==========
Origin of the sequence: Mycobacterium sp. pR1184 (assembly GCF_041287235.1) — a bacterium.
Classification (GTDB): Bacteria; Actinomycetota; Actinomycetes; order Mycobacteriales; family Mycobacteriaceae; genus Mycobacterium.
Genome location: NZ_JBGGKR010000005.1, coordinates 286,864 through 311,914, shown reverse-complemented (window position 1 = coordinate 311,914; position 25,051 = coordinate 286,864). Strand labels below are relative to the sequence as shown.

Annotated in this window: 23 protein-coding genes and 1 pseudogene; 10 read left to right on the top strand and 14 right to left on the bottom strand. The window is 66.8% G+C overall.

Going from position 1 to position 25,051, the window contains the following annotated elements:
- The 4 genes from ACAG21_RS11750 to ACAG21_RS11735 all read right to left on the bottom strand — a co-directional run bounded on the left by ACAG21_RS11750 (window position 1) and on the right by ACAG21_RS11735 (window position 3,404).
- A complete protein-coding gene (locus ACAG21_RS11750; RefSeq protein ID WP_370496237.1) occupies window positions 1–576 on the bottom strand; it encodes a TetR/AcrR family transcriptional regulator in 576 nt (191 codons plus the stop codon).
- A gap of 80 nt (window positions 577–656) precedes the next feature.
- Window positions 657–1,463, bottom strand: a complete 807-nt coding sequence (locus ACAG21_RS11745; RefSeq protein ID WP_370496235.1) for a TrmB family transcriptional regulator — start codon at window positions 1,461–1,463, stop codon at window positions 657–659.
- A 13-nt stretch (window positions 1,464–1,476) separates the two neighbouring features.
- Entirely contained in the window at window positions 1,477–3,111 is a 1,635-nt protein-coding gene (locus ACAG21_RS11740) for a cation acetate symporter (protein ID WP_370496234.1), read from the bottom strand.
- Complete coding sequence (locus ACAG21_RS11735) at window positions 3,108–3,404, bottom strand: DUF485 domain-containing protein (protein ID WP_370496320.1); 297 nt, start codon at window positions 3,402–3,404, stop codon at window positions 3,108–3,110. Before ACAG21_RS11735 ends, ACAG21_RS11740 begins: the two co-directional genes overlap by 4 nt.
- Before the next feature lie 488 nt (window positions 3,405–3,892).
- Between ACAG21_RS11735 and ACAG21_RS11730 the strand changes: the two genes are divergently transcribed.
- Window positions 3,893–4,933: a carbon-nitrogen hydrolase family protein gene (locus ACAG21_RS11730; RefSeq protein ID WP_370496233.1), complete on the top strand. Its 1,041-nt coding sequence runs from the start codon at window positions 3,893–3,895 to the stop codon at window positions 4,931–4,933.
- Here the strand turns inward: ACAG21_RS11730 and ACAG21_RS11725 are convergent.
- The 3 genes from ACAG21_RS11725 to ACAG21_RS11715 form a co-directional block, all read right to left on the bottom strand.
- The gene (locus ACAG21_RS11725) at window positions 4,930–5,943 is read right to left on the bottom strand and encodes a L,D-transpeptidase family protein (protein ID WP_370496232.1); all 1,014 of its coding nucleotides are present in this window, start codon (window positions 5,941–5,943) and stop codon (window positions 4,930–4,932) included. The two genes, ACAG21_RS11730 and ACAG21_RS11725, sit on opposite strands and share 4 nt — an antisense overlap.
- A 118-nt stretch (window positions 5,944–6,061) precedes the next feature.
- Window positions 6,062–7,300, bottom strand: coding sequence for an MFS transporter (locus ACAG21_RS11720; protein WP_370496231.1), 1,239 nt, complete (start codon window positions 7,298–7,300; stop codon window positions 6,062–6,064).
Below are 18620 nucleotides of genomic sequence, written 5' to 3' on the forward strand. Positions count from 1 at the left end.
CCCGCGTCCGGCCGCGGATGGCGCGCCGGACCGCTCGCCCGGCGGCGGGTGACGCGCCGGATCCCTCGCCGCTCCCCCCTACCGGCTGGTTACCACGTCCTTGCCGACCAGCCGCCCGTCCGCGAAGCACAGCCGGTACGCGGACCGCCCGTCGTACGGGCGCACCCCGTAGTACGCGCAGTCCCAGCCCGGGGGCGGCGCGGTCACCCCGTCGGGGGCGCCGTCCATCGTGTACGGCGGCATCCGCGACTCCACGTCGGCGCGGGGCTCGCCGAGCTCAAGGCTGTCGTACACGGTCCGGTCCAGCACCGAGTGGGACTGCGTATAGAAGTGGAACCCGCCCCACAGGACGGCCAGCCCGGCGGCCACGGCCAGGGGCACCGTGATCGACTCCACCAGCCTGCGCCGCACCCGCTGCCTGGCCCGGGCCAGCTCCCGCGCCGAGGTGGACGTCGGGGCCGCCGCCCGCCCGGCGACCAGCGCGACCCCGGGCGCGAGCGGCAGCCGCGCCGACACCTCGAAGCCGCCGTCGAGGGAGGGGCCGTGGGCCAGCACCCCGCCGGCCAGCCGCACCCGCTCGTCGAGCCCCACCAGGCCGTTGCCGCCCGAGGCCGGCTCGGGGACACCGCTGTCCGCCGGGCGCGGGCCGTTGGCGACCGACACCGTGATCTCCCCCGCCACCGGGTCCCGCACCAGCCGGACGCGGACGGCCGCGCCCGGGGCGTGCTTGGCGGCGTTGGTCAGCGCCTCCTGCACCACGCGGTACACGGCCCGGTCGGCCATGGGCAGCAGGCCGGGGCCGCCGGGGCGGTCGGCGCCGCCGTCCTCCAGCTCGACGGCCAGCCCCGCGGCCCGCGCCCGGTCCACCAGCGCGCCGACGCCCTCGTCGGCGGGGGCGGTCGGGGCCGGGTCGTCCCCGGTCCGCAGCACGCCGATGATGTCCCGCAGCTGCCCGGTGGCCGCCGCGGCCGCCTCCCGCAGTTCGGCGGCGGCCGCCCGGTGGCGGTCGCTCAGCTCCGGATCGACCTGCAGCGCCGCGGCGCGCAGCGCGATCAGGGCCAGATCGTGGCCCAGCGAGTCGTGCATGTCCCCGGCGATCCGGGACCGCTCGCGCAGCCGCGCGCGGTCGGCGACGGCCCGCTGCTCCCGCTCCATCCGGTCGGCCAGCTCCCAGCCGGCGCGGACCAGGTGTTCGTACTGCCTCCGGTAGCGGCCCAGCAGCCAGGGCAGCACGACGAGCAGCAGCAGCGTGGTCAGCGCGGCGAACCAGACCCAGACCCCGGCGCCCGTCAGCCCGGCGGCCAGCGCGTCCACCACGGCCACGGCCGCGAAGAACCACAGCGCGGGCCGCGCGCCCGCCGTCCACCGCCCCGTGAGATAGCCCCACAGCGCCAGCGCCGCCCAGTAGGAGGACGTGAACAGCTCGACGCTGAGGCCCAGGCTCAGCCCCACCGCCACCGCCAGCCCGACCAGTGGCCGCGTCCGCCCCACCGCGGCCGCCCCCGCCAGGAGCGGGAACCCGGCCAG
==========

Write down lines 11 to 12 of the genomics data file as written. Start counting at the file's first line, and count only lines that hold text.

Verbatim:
- Entirely contained in the window at window positions 1,477–3,111 is a 1,635-nt protein-coding gene (locus ACAG21_RS11740) for a cation acetate symporter (protein ID WP_370496234.1), read from the bottom strand.
- Complete coding sequence (locus ACAG21_RS11735) at window positions 3,108–3,404, bottom strand: DUF485 domain-containing protein (protein ID WP_370496320.1); 297 nt, start codon at window positions 3,402–3,404, stop codon at window positions 3,108–3,110. Before ACAG21_RS11735 ends, ACAG21_RS11740 begins: the two co-directional genes overlap by 4 nt.